IT and software upgrades must be considered alongside infrastructure projects, like replacing diesel equipment or implementing onshore power, in the battle to reduce CO2 emissions.
INFORM believes that it is now time to rethink the paradigm of infrastructure and IT as being separate projects.
INFORM spoke to PTI ahead of the GreenTech for Ports & Terminals event about how optimisation is key to achieving port’s sustainability goals.
“Most terminals or ports are focused on infrastructure projects, such as replacing diesel equipment or implementing onshore power. These are both great examples of projects with strong sustainability outcomes. However, these traditional investments in concrete and steel are relatively slow projects to realise, especially when compared to investments in IT and software,” Alex Van Winckel, Senior Consultant, INFORM, told PTI.
“The reality is optimisation solutions can deliver immediate benefits in a comparatively short timeframe. Our deployment schedules are measured in months, with no costly retraining of staff typically required. They are also very easy to implement within an organisation’s culture. The result is a quick win as terminals and ports work towards their sustainability goals. Furthermore, the benefits actually enrich the types of infrastructure projects that they are already targeting,” he said.
Alex Van Winckel will be speaking at Port Technology’s GreenTech for Ports & Terminals on 22 and 23 September 2021. Register now!
He noted, “For example, if a terminal operator is looking to replace diesel-powered equipment with electric, there are two sustainability problems to still consider. First and foremost, just because the equipment isn’t burning diesel fuel in the terminal doesn’t mean that the overall CO2 reductions are realised.
“Most electricity around the globe still comes from burning fossil fuels. The problem has simply been shifted upstream while also creating a second issue of electrical grid sustainability.
“Building on the first is optimisation effort number two. Replacing a diesel fleet with an electric fleet isn’t likely to reduce the total CO2 emissions. In this example, our Vehicle Optimizer is proven to allow operators to reduce their fleet sizes by as much as 40% on a sustained level. Not only does this reduce a significant amount of CO2 production (both onsite and upstream), but it also significantly reduces the quantity of equipment needed and the invoice for said equipment. The ROI potential here is massive.”
INFORM as a company has strongly embraced the UN’s Sustainable Development Goals.
“This starts in how we operate as a company and carries through to the products and solutions we provide in the market,” Van Winckel said.
Independent assessment platform EcoVadis recently presented INFORM with the Silver Medal award, confirming the company’s growing sustainability initiatives.
“When it comes to our product, we’ve known for some time that our solutions help our maritime and intermodal terminal operators reduce their CO2 footprints,” Van Winckel explained.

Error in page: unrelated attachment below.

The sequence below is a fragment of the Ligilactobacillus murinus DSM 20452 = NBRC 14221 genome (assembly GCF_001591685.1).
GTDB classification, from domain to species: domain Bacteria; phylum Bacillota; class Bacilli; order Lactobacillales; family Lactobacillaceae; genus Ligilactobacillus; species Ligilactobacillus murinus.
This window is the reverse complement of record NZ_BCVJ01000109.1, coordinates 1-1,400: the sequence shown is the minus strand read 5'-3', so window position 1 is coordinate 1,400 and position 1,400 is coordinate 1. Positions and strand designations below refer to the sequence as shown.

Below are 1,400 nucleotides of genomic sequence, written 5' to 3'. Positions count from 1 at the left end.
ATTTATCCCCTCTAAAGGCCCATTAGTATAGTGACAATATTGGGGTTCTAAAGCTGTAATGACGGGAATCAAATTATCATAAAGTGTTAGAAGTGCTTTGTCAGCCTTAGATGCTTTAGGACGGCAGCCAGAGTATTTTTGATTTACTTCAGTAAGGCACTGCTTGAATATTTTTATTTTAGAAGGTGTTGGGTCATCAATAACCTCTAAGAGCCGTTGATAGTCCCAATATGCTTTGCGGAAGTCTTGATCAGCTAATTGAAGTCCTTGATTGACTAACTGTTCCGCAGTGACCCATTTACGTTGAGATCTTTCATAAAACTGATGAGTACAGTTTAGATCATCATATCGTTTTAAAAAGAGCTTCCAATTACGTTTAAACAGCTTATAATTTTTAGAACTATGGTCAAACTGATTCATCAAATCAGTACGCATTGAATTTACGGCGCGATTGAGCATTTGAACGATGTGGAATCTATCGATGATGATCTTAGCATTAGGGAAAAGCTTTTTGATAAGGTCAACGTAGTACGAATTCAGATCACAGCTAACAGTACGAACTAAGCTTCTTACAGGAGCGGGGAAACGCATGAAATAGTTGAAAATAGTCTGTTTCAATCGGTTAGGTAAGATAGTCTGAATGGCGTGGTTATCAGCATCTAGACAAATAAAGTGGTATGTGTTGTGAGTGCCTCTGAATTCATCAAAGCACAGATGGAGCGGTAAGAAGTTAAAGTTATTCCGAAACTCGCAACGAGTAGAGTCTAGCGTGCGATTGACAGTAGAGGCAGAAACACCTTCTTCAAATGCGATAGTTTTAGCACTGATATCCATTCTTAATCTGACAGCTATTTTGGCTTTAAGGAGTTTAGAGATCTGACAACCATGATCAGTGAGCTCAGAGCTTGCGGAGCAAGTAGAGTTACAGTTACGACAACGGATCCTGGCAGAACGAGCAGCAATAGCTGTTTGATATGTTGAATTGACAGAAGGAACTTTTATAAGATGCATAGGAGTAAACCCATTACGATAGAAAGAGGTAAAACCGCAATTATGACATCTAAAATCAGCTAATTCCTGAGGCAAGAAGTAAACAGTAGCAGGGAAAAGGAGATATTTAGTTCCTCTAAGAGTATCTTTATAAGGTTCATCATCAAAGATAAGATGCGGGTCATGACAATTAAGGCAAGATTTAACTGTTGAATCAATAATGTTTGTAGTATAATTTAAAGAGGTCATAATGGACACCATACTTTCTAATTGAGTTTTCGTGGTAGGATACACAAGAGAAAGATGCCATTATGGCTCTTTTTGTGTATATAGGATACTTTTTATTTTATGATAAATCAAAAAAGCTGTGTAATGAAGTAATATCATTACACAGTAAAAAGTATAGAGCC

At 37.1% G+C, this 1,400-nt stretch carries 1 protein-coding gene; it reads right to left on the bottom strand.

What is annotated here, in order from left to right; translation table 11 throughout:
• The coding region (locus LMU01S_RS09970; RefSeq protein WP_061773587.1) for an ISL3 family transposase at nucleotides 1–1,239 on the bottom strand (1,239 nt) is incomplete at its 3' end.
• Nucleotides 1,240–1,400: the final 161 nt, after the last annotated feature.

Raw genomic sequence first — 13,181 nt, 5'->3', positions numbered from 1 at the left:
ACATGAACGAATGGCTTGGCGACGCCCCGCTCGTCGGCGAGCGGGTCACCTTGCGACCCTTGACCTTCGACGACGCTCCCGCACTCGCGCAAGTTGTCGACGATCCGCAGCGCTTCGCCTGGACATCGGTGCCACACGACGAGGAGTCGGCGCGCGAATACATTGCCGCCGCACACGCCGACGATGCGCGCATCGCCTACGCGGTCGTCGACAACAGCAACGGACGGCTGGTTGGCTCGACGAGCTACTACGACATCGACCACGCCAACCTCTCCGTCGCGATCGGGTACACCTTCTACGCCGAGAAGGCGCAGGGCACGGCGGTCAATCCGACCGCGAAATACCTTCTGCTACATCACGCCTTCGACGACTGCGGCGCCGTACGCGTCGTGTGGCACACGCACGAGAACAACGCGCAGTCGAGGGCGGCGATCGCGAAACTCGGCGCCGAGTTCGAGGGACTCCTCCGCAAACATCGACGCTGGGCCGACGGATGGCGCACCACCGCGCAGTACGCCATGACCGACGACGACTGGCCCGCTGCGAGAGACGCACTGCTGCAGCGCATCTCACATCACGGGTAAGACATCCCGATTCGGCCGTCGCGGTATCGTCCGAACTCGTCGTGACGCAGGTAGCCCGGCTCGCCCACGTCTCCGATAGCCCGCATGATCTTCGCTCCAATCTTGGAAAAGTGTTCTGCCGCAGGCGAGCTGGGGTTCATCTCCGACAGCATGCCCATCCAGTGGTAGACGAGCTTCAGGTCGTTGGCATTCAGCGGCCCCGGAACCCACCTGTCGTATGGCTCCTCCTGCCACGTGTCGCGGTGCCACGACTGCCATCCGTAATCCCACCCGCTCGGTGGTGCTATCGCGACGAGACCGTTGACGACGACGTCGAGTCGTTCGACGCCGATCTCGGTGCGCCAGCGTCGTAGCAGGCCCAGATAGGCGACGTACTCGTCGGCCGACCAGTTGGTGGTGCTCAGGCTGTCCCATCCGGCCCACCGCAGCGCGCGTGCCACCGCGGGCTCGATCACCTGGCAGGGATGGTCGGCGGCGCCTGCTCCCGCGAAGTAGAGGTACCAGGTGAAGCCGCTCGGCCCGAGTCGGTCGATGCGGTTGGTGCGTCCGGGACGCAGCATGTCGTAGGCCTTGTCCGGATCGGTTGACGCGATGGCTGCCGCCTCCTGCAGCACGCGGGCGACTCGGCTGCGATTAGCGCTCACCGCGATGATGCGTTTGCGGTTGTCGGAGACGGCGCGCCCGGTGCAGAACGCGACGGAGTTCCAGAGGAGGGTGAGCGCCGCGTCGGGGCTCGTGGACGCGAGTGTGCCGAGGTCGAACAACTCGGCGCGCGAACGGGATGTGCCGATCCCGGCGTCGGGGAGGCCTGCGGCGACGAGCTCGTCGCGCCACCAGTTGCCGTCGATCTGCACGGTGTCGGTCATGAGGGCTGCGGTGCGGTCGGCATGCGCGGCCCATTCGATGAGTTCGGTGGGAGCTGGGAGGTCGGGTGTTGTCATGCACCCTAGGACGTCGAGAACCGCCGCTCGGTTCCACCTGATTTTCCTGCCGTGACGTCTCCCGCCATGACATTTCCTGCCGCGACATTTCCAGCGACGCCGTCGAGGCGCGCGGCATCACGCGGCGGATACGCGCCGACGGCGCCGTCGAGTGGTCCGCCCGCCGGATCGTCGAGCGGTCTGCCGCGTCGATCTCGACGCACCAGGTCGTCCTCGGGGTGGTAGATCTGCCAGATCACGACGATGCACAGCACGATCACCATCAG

“Over the past two years, we’ve been actively working to understand how. At the beginning of 2021, we published a paper with Port Technology titled ‘Sustainability in Maritime’, where we looked at the impacts of our optimisation software.”
“The results were pretty telling. For instance, by leveraging our Vehicle Optimizer or Yard Optimizer, terminal operators can reduce a terminal’s CO2 footprint by as much as 16,200 tons and 1,580 tons, respectively. Of course, these numbers will vary from terminal to terminal, depending on their specific operating characteristics.
“Are these the largest numbers? Perhaps not, but these are benefits in addition to the cost reductions that drive strong ROI when using optimisation solutions from INFORM. Our Vehicle Optimizer can save operators as much as €5.2 million ($6.15 million), and our Yard Optimizer can reduce operational costs by as much as €7.5 million ($8.87 million). The financial and green benefits of optimisation combined are clear and powerful incentives to improve one’s operations,” he said.
It is clear that solutions like artificial intelligence, machine learning, and automation can provide a clear route towards green, sustainability goals.
However, Van Winckel said what is often overlooked when discussing sustainability is emerging technologies’ impact on people.
“Our solutions are proven to assist in implementing automation projects more successfully, and these projects, when done well, reduce dispatcher and equipment-handler stress levels. Crane operators working with our Crane Optimization solution routinely report significantly decreased stress levels when working with the optimisation’s next-best-move recommendations, as an example. Data also shows that the Crane Optimizer will reduce CO2 by as much as 1,570 tons for RTG operations.”
INFORM has already worked with a number of leading brands in the supply chain in order to optimise their business processes for over two decades.
“This includes HHLA. We first delivered our optimisation capabilities into the maritime industry and have been refining and enhancing them for the past two decades,” Van Winckel said.
“In the long-term, we are also increasingly active in monitoring the industry for ways in which we can positively impact it,” he added.
INFORM is set to continue to invest in initiatives and product solutions: from its promoting diversity through their Millennials in Maritime and Women in Maritime drives; to developing and launching new product solutions such as its TLO aerodynamic train load planning algorithm; or the company’s Machine Learning module that moves the industry forward.